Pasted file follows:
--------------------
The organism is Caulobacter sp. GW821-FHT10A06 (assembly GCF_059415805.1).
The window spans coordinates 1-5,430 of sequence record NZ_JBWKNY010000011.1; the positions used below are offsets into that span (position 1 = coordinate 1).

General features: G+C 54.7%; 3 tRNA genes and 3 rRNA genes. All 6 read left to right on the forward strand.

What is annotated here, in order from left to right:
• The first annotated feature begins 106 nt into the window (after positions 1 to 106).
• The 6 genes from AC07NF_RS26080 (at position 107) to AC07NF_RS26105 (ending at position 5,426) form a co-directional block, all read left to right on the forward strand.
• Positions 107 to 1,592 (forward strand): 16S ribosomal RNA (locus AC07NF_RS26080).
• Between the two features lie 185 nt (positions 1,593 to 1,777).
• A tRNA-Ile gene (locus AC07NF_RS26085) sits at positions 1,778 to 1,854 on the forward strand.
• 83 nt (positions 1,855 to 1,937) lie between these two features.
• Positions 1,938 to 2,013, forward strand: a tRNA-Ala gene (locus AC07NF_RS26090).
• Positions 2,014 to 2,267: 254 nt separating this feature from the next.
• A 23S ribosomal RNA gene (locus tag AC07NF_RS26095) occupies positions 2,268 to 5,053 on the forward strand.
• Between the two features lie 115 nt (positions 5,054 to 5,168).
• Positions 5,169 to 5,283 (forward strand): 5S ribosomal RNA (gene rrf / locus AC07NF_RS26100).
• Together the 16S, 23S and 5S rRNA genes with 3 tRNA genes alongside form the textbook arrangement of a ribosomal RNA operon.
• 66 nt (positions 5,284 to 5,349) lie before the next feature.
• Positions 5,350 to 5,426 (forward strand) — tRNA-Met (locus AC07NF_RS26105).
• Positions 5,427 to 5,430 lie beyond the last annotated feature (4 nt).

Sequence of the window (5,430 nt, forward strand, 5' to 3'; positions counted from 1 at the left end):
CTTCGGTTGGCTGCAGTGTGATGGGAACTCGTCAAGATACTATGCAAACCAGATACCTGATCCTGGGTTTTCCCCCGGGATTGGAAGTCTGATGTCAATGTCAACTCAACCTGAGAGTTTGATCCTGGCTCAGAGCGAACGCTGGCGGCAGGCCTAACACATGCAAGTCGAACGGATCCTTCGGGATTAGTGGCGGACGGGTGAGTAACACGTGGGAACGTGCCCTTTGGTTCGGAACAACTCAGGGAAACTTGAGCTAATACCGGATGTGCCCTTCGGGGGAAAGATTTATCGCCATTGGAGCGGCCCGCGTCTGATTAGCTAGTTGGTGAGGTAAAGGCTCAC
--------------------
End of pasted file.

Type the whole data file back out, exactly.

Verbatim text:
The organism is Caulobacter sp. GW821-FHT10A06 (assembly GCF_059415805.1).
The window spans coordinates 1-5,430 of sequence record NZ_JBWKNY010000011.1; the positions used below are offsets into that span (position 1 = coordinate 1).

General features: G+C 54.7%; 3 tRNA genes and 3 rRNA genes. All 6 read left to right on the forward strand.

What is annotated here, in order from left to right:
• The first annotated feature begins 106 nt into the window (after positions 1 to 106).
• The 6 genes from AC07NF_RS26080 (at position 107) to AC07NF_RS26105 (ending at position 5,426) form a co-directional block, all read left to right on the forward strand.
• Positions 107 to 1,592 (forward strand): 16S ribosomal RNA (locus AC07NF_RS26080).
• Between the two features lie 185 nt (positions 1,593 to 1,777).
• A tRNA-Ile gene (locus AC07NF_RS26085) sits at positions 1,778 to 1,854 on the forward strand.
• 83 nt (positions 1,855 to 1,937) lie between these two features.
• Positions 1,938 to 2,013, forward strand: a tRNA-Ala gene (locus AC07NF_RS26090).
• Positions 2,014 to 2,267: 254 nt separating this feature from the next.
• A 23S ribosomal RNA gene (locus tag AC07NF_RS26095) occupies positions 2,268 to 5,053 on the forward strand.
• Between the two features lie 115 nt (positions 5,054 to 5,168).
• Positions 5,169 to 5,283 (forward strand): 5S ribosomal RNA (gene rrf / locus AC07NF_RS26100).
• Together the 16S, 23S and 5S rRNA genes with 3 tRNA genes alongside form the textbook arrangement of a ribosomal RNA operon.
• 66 nt (positions 5,284 to 5,349) lie before the next feature.
• Positions 5,350 to 5,426 (forward strand) — tRNA-Met (locus AC07NF_RS26105).
• Positions 5,427 to 5,430 lie beyond the last annotated feature (4 nt).

Sequence of the window (5,430 nt, forward strand, 5' to 3'; positions counted from 1 at the left end):
CTTCGGTTGGCTGCAGTGTGATGGGAACTCGTCAAGATACTATGCAAACCAGATACCTGATCCTGGGTTTTCCCCCGGGATTGGAAGTCTGATGTCAATGTCAACTCAACCTGAGAGTTTGATCCTGGCTCAGAGCGAACGCTGGCGGCAGGCCTAACACATGCAAGTCGAACGGATCCTTCGGGATTAGTGGCGGACGGGTGAGTAACACGTGGGAACGTGCCCTTTGGTTCGGAACAACTCAGGGAAACTTGAGCTAATACCGGATGTGCCCTTCGGGGGAAAGATTTATCGCCATTGGAGCGGCCCGCGTCTGATTAGCTAGTTGGTGAGGTAAAGGCTCAC